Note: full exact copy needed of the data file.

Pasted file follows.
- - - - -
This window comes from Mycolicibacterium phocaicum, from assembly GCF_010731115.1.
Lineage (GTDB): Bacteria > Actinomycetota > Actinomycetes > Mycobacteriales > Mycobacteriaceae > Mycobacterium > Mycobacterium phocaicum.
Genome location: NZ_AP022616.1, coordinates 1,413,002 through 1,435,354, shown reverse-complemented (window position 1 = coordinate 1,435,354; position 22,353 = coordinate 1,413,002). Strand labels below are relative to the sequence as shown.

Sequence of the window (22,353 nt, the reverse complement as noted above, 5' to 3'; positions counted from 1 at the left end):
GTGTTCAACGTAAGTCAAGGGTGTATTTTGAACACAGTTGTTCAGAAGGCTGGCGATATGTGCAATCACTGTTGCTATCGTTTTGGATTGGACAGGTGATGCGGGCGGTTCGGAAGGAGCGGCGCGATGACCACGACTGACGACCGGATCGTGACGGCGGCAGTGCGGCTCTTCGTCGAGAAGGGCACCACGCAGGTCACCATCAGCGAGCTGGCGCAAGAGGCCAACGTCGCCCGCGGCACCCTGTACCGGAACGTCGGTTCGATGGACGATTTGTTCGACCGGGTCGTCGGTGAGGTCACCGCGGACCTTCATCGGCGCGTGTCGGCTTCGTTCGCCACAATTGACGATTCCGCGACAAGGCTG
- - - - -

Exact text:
This window comes from Mycolicibacterium phocaicum, from assembly GCF_010731115.1.
Lineage (GTDB): Bacteria > Actinomycetota > Actinomycetes > Mycobacteriales > Mycobacteriaceae > Mycobacterium > Mycobacterium phocaicum.
Genome location: NZ_AP022616.1, coordinates 1,413,002 through 1,435,354, shown reverse-complemented (window position 1 = coordinate 1,435,354; position 22,353 = coordinate 1,413,002). Strand labels below are relative to the sequence as shown.

Sequence of the window (22,353 nt, the reverse complement as noted above, 5' to 3'; positions counted from 1 at the left end):
GTGTTCAACGTAAGTCAAGGGTGTATTTTGAACACAGTTGTTCAGAAGGCTGGCGATATGTGCAATCACTGTTGCTATCGTTTTGGATTGGACAGGTGATGCGGGCGGTTCGGAAGGAGCGGCGCGATGACCACGACTGACGACCGGATCGTGACGGCGGCAGTGCGGCTCTTCGTCGAGAAGGGCACCACGCAGGTCACCATCAGCGAGCTGGCGCAAGAGGCCAACGTCGCCCGCGGCACCCTGTACCGGAACGTCGGTTCGATGGACGATTTGTTCGACCGGGTCGTCGGTGAGGTCACCGCGGACCTTCATCGGCGCGTGTCGGCTTCGTTCGCCACAATTGACGATTCCGCGACAAGGCTG